Braille: Explanation, History, and More – WebMD


Braille is a tactile system that allows people with blindness and low vision to read and write, granting them access to literacy. Learning it is easy, as it’s based on a logical system and doesn’t require learning a new language. Here’s what you need to know.
Braille is a tactile reading system designed for people who can’t read print due to blindness or low vision. It has become a crucial aspect in the life of children with visual conditions, as it allows them to learn about grammar and punctuation along with granting access to thousands of books. But it’s also possible to learn it as an adult — even if you’re not visually impaired.
The braille method isn’t a language on its own — instead, it allows you to write the alphabet in a tactile manner. This means that you can depict any language in uncontracted braille, which is a form of braille that uses a clear and strict alphabet. There are also special notations for mathematical, scientific, and musical symbols, so you aren’t exclusively limited to languages.
While braille used to be somewhat rare, it has evolved at a great speed due to advances in technology. Nowadays, writing and reading braille is easier than ever due to devices like computers and e-readers that work in braille. In the same vein, access to information is better than ever — so learning it won’t be such a daunting task.
The main unit of the braille system is a cell that has six dots arranged in a dicelike manner. Some of these dots are raised to create specific patterns used to describe letters. There are 63 possible combinations for this cell, but it’s not necessary to learn all of them right away.
Not every combination refers to a literal letter, as there are two different types of braille. The first one that many people learn is uncontracted braille, which means that every word is expressed. The problem with this method is that it takes a lot of space and can be slower to read.
On the other hand, contracted braille allows for small letter contractions that make braille much shorter and faster to read. For example, a phrase that takes six cells to write in contracted braille would take a whole 12 cells in uncontracted braille.
You can choose to learn only uncontracted braille — but keep in mind that the standard in the U.S. is contracted braille. Still, uncontracted braille can be useful for labeling items in the house or even for learning alongside your children.
Technology has made braille easy to produce and read for both children and adults. For example, carrying a slate and stylus is common among people with visual impairments. These two items are the equivalent of pen and paper and have become cheaper than ever in recent times.
More advanced devices, like the braille writer, mimic the typewriter and allow blind people to interact with computers and printers. Instead of displaying each individual letter, braille writers have six keys to represent the dots in the cell — along with a few other functions, like the space bar.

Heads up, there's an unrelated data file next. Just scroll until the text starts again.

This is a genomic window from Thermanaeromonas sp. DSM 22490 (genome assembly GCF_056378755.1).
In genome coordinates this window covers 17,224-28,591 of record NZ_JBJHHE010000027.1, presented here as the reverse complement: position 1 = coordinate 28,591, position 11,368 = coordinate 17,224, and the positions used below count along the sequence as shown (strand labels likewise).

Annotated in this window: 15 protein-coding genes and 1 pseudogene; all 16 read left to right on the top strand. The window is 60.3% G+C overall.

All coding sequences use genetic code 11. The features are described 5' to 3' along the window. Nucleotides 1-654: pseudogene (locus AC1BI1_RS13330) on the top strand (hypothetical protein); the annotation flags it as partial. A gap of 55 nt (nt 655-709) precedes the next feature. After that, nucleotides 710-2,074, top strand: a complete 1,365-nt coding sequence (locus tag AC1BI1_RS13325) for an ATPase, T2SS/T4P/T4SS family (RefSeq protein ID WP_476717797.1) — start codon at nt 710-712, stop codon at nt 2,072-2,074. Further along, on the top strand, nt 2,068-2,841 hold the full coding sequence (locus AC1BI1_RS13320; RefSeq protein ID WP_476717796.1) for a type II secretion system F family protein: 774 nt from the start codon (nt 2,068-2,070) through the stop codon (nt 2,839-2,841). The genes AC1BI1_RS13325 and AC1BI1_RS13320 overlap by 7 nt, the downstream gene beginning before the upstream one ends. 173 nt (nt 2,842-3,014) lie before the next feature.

Some devices even allow for real-time writing and reading, allowing visually impaired people to use a sort of braille e-reader. Although these devices are usually very expensive, they’re proven to have a profound impact on education for children with blindness and low vision.
The braille system is named after its inventor, Louis Braille, a French educator born in 1809. When he was 3 years old, Louis damaged one of his eyes in his father’s workshop. In the following weeks, the wound got infected — eventually spreading to his other eye and rendering him blind at the age of 5.
Due to his brightness as a student, Louis was able to attend a prestigious blind school in Paris, where he yearned for books. At 12, Louis discovered “night writing,” an old tactile communication system used by the military. Fascinated by his discovery, he set out to simplify the complex system so it’d fit all the information needed in a basic unit of six dots.
While the system was first published in 1829, it took more than 20 years before it caught on as the best reading method for people with blindness. At that point, Louis Braille had developed a long-term respiratory disease, which led to his death in 1852.
By now, braille has evolved to the point of being taught worldwide, and new devices related to it are being developed at an amazing rate. Louis Braille is currently buried in the Pantheon of Paris, along with other notable figures. World Braille Day is celebrated on Louis’ birthday, January 4th, each year.
Whether you want to learn braille because you’re losing your vision or to do it alongside your child, there are dozens of resources online. For example, there are smartphone apps that offer voiceovers and other features that are great for people with and without visual impairments.
Books that teach braille also exist, but they may be expensive due to their length. While there are some institutions that will provide them for free, you may have to prove that you’re legally blind to get them. Yet, with the aid of modern devices, you can gain access to hundreds of books translated to braille for practice. 
Another option is to go to an institution that teaches the method — but it’s simple enough to learn on your own. Keep in mind that braille is only a code, so it’s based on a logical system that’s perfect for sequential learning. Think of it as if you were learning to read all over again — it mostly takes practice.
SOURCES:
American Foundation for the Blind: “Braille,” “Braille Invents His Code,” “What Is Braille?”
National Library Service for the Blind and Print Disabled: “NLS Factsheet: About Braille.“
Perkins School for the Blind: “Braille learning at home.”
Sight Scotland: “What is braille?” “Who was Louis Braille?”
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